This “trust-me” style of leadership obviously appeals to some deep yearning in American voters at large. The past two decades of highly charged politics have demanded from ordinary citizens uncomfortable amounts of effort, attention, and tolerance for conflict. And so one heard, in the fervent declarations of faith in Powell from the men and women who lined up to have him sign their books, a very understandable desperation to escape the clamor and din of contemporary politics. They seemed to be saying: stop forcing on us these harsh alternatives—banning or funding abortion; cutting or increasing welfare budgets; racial quotas or strict formal equality. Find some sensible middle course that will appeal to everyone, that will unite Americans as (in memory) they were united a generation ago.

The last time around, the candidate who attempted to exploit this sentiment was Ross Perot. Needless to say, Colin Powell is a vastly more admirable man than the opportunistic and sinister Perot. But the appeal itself is based on an illusion—that someone, somehow, can unite all of America’s contending factions into one post-ideological synthesis—and on a disturbing wish to be relieved of responsibility for the choices the country needs to make.

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Which brings us back to the conservatives. What made their deferential treatment of Powell all the more striking is that it occurred barely months after Newt Gingrich had demonstrated the extraordinary potential of an entirely different style of politics. The most remarkable thing about the Contract With America—far more remarkable than its contents—is the respect it accords to the electorate: “Here is what we propose to do if entrusted with power. Do you approve or disapprove?” More so than in any congressional election since 1980, or perhaps even since 1946, the voters of 1994 knew in advance what their decision at the ballot box would mean. Quite unlike their opponents—who campaigned on the theme, “trust us to do what’s best for you”—the Republicans were seeking a mandate for a program, spelled out in advance.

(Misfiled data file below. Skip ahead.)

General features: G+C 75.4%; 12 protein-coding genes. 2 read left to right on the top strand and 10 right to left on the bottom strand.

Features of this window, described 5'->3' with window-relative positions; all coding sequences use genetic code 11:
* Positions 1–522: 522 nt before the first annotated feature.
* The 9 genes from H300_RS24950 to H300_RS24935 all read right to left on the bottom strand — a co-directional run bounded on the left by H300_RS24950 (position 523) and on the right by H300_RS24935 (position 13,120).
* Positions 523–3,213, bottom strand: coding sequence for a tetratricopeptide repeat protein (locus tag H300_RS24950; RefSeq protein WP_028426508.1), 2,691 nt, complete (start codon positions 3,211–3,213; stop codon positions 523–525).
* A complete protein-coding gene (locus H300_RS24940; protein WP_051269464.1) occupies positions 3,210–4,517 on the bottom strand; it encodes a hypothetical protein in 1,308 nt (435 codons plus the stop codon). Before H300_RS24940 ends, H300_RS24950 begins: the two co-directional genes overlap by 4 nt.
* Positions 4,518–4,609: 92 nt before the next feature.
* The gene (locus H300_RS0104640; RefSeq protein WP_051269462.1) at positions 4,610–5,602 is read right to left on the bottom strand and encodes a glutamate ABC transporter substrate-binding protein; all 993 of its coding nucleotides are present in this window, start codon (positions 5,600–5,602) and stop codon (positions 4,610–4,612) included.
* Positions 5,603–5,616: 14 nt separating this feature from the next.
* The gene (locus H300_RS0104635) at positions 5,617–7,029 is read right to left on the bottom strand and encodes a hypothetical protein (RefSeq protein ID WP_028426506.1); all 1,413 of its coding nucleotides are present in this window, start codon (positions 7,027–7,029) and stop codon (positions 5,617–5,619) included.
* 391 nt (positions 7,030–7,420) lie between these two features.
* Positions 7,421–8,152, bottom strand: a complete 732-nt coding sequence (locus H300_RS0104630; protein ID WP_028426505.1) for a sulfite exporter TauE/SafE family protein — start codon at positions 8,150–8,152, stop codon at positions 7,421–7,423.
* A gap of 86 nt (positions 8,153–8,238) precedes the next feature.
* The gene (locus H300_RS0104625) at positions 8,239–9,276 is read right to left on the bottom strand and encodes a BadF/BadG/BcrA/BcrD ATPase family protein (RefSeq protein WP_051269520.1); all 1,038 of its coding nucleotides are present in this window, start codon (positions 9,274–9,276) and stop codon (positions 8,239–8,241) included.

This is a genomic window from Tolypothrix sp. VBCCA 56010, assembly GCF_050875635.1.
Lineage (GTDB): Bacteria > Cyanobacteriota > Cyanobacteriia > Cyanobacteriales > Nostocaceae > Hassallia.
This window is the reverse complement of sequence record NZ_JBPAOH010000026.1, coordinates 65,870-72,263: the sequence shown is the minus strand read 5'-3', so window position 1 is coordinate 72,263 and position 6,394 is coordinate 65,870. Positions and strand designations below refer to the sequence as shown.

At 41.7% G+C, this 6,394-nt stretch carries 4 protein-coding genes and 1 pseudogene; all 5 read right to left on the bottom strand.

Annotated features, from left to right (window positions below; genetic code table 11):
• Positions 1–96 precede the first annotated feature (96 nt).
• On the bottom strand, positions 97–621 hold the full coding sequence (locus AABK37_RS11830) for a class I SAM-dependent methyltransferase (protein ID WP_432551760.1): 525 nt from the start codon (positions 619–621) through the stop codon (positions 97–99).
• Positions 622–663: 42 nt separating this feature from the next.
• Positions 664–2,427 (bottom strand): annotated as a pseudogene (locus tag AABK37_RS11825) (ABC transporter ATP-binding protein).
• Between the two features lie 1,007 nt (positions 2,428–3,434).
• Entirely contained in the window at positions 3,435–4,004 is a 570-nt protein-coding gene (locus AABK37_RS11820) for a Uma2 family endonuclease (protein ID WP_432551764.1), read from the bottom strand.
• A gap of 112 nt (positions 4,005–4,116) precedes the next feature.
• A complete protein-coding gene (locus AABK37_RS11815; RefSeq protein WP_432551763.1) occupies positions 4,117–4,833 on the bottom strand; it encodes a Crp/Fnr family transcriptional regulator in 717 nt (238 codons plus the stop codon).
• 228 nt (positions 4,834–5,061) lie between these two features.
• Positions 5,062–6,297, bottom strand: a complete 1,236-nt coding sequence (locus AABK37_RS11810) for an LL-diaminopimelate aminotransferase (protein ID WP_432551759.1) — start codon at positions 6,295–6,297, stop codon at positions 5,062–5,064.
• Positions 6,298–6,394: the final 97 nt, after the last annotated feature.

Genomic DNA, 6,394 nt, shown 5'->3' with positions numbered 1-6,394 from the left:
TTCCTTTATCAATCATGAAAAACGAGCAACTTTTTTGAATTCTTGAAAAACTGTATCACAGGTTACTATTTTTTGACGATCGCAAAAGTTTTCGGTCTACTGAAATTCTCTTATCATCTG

Yet no more than anyone else, it seems, are conservatives immune to the blandishments of irresponsibility. Indeed, there is a historical pattern at work here: after a conservative electoral victory, it usually does not take very long before the nerve of some conservative leaders fails. It happened after 1968, with the dramatic expansion of the welfare state—and of affirmative action—under a Republican President; it happened again after 1980, when the Reagan administration shrank from carrying out its mandate to cut the size of government; and the Powell boom-let was an early sign that it might be happening a third time after 1994.

As they survey the arduous legislative program to which the Republican party has committed itself, some conservatives feel their stomachs flutter. Instead of hacking at the federal government, upsetting old people, and taking risks with the party’s popularity, why not (they ask) make it a top priority to elect a Republican President who personifies the right sort of values? This is the miasma into which the Bush administration sank.

In particular, there hovers about some conservatives the desire that national politics be not about governing (“mere budget-balancing”) but about teaching. In this view, not policies but values matter most, and what voters should seek in a President is not executive effectiveness but personal virtue. Up to a point, there is much to be said for this: moral leadership is a crucial part of democratic politics. Ronald Reagan’s optimism and charm did as much to redirect America as his tax cut and military rearmament, and contemporary conservatives will not succeed in their aim of shrinking a bloated government if the only arguments they can muster involve the gross national product and the inflation rate.